Judges 9-12 records some of the most disturbing scenes in the Old Testament. The leadership of Abimelech and Jephthah, which was founded on love of power and bargaining with God, represents Israel’s downward spiral in the days of the judges.
Abimelech’s leadership was founded on a desire for power (Judges 9). Gideon’s many wives bore him 70 sons and his concubine in Shechem bore him Abimelech. Abimelech´s rise to power in Israel came at a time when there was a leadership vacuum following the death of his father, Gideon. In this state of affairs Abimelech approached his kin in Shechem, a historic and noteworthy city (see Gen 12:6-7; Joshua 24), with the proposition that they either “remember that I am your own flesh and blood” (Judg 9:2) and invite him to rule over them or allow Gideon’s other 70 sons—non-relatives—to fill the leadership void in Israel. The men of Shechem were easily persuaded (Judg 9:3) and with their payment Abimelech “hired worthless and reckless men…and they followed him” (Judg 9:4). Together they slaughtered all of Gideon’s sons, save Jotham, who confronted the leaders of Shechem because they had not “done well by Jerubbaal (Gideon)” (Judg 9:16), nor properly rewarded Gideon’s family for all that he had done.
Jephthah’s judgeship was characterized by bargaining with God (Judg 10:6-12:7). When the Israelites again worshiped the gods of the Canaanites inhabiting the land, the Lord handed Israel over to those pagan nations. Only the Lord’s pity saved Israel, as “He became weary of Israel’s misery” (Judg 10:16). After an unsuccessful attempt to engage the Ammonite king in diplomacy (Judg 11:12-28), Jephthah “made his vow to the LORD: ‘If You will hand over the Ammonites to me, whatever comes out of the doors of my house to greet me when I return in peace from the Ammonites will belong to the LORD, and I will offer it as a burnt offering” (Judg 11:31). The author of Judges wrote only two verses to record the great slaughter that ensued as the Lord handed the Ammonites over to Jephthah and the Israelite warriors, but seven verses (Judg11:34-40) to detail Jephthah’s remorse for bargaining with God when he vowed to offer one from his own household as a burnt sacrifice if the Lord gave him victory over the Ammonites.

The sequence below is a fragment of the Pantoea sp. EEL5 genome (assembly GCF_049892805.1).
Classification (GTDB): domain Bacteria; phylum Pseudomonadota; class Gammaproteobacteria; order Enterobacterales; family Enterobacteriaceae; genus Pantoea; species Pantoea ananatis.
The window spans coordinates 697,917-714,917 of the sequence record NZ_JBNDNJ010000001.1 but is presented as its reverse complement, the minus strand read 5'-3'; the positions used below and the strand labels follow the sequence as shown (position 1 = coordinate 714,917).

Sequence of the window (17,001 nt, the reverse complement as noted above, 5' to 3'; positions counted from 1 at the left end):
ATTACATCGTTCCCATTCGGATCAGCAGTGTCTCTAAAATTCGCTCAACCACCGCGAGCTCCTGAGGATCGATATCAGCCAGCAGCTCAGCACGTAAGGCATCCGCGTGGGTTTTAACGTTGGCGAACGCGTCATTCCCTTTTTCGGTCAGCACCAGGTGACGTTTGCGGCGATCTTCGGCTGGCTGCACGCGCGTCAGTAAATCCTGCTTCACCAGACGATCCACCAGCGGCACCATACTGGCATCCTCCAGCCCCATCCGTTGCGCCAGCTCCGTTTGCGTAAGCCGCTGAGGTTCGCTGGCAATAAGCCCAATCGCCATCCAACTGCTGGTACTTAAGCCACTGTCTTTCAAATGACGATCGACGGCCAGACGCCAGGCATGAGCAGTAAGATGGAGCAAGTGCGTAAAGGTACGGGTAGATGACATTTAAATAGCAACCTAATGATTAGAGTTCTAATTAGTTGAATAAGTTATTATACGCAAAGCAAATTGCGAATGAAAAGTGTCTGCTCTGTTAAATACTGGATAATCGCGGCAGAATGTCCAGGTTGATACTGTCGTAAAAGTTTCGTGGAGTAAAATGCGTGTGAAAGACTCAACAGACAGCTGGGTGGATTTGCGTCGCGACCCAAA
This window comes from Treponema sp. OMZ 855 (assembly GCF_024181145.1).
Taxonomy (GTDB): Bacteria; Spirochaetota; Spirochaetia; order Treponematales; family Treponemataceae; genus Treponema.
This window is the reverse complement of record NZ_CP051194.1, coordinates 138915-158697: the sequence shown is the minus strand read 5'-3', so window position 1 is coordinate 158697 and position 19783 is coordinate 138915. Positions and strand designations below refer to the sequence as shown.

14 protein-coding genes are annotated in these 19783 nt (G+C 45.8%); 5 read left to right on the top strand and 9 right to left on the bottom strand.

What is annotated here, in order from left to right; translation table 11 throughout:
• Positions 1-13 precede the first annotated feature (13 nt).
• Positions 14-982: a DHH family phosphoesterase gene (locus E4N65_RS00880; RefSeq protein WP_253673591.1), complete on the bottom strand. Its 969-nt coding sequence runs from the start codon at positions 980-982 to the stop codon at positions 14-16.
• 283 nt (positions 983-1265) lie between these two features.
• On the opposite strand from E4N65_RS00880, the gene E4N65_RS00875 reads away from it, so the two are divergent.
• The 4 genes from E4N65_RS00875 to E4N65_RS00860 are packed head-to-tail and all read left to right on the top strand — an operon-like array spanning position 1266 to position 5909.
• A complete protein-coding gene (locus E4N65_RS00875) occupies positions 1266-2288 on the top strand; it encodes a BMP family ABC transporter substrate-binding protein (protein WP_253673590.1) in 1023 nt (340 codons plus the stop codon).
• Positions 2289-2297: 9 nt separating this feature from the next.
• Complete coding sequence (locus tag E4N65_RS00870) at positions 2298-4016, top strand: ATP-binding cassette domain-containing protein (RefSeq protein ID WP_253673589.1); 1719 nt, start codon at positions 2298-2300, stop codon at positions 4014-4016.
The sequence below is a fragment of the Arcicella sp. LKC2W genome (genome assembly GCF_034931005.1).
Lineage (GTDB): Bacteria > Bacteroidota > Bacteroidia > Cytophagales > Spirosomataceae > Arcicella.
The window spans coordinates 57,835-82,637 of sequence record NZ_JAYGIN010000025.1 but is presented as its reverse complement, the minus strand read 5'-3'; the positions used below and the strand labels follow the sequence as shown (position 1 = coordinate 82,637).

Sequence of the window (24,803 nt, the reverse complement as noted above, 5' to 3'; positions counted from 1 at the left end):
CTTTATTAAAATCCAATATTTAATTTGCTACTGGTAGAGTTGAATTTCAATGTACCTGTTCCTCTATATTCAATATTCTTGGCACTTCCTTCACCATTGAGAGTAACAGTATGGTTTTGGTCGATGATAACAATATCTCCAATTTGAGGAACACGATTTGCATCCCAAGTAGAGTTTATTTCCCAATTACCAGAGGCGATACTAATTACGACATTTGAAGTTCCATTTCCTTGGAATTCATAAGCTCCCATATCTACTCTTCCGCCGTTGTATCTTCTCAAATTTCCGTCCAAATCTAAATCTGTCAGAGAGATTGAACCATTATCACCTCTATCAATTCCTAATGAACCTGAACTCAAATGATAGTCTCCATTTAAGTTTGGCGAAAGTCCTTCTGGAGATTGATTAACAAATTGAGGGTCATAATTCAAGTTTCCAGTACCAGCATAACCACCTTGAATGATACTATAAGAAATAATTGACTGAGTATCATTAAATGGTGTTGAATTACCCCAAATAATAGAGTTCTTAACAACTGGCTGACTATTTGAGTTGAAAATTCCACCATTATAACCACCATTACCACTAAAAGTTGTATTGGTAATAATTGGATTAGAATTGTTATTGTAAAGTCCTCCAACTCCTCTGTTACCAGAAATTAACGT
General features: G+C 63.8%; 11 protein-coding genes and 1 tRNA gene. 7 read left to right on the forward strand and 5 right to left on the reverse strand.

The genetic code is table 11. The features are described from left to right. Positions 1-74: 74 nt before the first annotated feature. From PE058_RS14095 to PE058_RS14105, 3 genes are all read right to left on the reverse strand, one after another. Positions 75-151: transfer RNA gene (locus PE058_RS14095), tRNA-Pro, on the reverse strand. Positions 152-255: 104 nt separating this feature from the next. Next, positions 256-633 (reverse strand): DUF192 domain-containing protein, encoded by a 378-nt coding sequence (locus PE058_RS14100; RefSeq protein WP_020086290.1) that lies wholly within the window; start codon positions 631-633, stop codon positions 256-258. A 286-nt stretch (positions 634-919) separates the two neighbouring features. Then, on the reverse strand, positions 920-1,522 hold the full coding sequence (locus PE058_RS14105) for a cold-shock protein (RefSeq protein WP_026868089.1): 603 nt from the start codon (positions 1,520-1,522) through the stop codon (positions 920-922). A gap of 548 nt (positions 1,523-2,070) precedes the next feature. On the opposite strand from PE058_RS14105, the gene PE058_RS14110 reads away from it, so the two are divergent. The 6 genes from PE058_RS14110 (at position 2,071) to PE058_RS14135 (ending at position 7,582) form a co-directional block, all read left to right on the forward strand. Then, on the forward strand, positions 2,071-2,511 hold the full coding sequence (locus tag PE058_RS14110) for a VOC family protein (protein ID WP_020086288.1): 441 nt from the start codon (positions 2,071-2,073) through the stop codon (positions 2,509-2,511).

Abimelech’s and Jephthah’s pursuit of power and attempts to bargain with God provide points of contrast with the new covenant ministry of Paul. Paul was ministering in a different epoch than the judges of Israel. Because of Christ, Paul operated with a greater understanding of God’s faithfulness. Paul’s confidence in God buoyed him to be forthright and honest in his relationship with the Corinthians. They had questioned Paul’s apostleship because between the time of writing 1 Corinthians and 2 Corinthians, he had changed his travel plans. While Paul had written saying, “I will come to you after I pass through Macedonia—for I will be traveling through Macedonia—and perhaps I will remain with you, or even spend the winter, that you may send me on my way wherever I go. I don’t want to see you now just in passing, for I hope to spend some time with you” (1 Cor 16:5-6a), he changed course and actually avoided them for a time. Paul delayed his visit, he went on to tell them in 2 Cor 1:23-2:2, because their behavior was worthy of discipline and Paul did not want to inflict pain on them or himself. Paul opened 2 Corinthians by defending himself in the matter—and he did so in light of God’s faithfulness in Christ. For Paul, the vows and maneuvering that characterized Abimelech and Jephthah were unnecessary. Paul placed his ministry and travels at the mercy of God in Christ noting that all of God’s promises are confirmed in Him. (2 Cor 1:15-20).